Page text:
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Saving Our Environment from Washington

Congress empowered the Environmental Protection Agency on the theory that only a national agency that is insulated from accountability to voters could produce the scientifically grounded pollution rules needed to save a careless public from its own filth. David Schoenbrod explains how his experience as an environmental advocate brought him to this startling realization: letting EPA dictate to the nation is a mistake.

The EPA is an agency that, under Democrats and Republicans alike, delays good rules, imposes bad ones, and is so big, muscle-bound, and remote that it does unnecessary damage to our society. EPA stays in power, he says, because it enables elected legislators to evade responsibility by hiding behind appointed bureaucrats. The best environmental rules-those that have done the most good- have come when Congress had to take responsibility or from states and localities rather than the EPA.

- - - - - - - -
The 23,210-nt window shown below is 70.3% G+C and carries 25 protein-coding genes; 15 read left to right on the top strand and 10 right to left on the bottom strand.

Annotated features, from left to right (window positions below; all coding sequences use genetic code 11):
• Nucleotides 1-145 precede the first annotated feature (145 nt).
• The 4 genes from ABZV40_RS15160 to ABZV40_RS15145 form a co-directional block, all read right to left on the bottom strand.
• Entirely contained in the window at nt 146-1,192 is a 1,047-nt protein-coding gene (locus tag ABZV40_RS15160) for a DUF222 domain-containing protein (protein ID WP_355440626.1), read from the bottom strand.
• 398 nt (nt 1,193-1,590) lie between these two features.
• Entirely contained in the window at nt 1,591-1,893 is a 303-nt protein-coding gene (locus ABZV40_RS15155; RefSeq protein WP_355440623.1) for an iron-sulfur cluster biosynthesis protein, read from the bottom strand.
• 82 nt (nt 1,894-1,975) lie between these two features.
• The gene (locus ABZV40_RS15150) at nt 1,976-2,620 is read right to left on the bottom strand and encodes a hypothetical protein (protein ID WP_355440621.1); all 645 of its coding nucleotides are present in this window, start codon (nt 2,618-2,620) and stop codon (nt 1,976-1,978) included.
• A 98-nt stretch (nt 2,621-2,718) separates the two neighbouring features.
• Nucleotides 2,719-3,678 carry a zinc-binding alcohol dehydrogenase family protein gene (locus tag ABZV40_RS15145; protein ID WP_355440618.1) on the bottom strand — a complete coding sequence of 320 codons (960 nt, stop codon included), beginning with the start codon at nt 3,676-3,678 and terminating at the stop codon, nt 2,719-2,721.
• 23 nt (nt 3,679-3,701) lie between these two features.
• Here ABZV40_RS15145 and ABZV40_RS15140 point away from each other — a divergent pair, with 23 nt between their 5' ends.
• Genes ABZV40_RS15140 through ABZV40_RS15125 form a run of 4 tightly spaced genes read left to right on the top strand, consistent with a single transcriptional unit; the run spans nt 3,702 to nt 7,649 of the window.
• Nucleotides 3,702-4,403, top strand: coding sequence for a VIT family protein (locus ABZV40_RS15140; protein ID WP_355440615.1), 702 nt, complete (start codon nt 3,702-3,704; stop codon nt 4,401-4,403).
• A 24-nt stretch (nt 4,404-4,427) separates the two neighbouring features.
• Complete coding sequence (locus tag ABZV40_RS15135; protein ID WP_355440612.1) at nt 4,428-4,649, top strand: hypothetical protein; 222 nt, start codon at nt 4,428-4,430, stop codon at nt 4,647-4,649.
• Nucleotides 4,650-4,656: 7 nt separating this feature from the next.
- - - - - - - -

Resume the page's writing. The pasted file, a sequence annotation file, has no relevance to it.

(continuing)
David Schoenbrod is Trustee Professor, New York Law School, and a senior fellow at the Cato Institute, a Washington, D.C. libertarian think tank. He frequently contributes to the editorial pages of The Wall Street Journal, The New York Times, and other newspapers and periodicals.

SchoenbrodÂ’s 1993 book, Power Without Responsibility: How Congress Abuses the People Through Delegation (Yale University Press), was the genesis for the 1996 Congressional Review of Agency Rule Making Act. In 2005, Yale released his new book, Saving Our Environment from Washington: How Congress Grabs Power, Shirks Responsibility, and Shortchanges the People. He coauthored Remedies: Public and Private (West, 2002) and Democracy by Decree: What Happens When Courts Run Government (Yale University Press, 2004).

David SchoenbrodÂ’s visit to CMC is sponsored by the Henry Salvatori Center for the Study of Individual Freedom in the Modern World.